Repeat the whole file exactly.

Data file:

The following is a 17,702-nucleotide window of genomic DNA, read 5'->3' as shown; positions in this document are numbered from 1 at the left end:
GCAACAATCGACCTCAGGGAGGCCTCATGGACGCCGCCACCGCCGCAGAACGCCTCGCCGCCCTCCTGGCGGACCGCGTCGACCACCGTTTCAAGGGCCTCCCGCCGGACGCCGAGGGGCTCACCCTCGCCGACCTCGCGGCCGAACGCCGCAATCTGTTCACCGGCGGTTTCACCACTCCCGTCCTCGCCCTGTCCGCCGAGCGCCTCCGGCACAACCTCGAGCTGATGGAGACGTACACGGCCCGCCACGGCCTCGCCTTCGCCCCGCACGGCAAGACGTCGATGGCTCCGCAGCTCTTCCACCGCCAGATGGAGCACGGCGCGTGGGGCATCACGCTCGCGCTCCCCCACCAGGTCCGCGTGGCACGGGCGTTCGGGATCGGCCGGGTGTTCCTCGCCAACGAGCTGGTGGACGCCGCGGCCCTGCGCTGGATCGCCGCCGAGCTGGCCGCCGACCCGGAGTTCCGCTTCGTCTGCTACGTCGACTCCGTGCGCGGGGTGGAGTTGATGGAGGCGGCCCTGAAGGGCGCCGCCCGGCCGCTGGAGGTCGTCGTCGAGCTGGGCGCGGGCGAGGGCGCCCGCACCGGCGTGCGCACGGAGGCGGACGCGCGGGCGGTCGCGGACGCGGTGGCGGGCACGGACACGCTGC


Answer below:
The following is a 17,702-nucleotide window of genomic DNA, read 5'->3' as shown; positions in this document are numbered from 1 at the left end:
GCAACAATCGACCTCAGGGAGGCCTCATGGACGCCGCCACCGCCGCAGAACGCCTCGCCGCCCTCCTGGCGGACCGCGTCGACCACCGTTTCAAGGGCCTCCCGCCGGACGCCGAGGGGCTCACCCTCGCCGACCTCGCGGCCGAACGCCGCAATCTGTTCACCGGCGGTTTCACCACTCCCGTCCTCGCCCTGTCCGCCGAGCGCCTCCGGCACAACCTCGAGCTGATGGAGACGTACACGGCCCGCCACGGCCTCGCCTTCGCCCCGCACGGCAAGACGTCGATGGCTCCGCAGCTCTTCCACCGCCAGATGGAGCACGGCGCGTGGGGCATCACGCTCGCGCTCCCCCACCAGGTCCGCGTGGCACGGGCGTTCGGGATCGGCCGGGTGTTCCTCGCCAACGAGCTGGTGGACGCCGCGGCCCTGCGCTGGATCGCCGCCGAGCTGGCCGCCGACCCGGAGTTCCGCTTCGTCTGCTACGTCGACTCCGTGCGCGGGGTGGAGTTGATGGAGGCGGCCCTGAAGGGCGCCGCCCGGCCGCTGGAGGTCGTCGTCGAGCTGGGCGCGGGCGAGGGCGCCCGCACCGGCGTGCGCACGGAGGCGGACGCGCGGGCGGTCGCGGACGCGGTGGCGGGCACGGACACGCTGC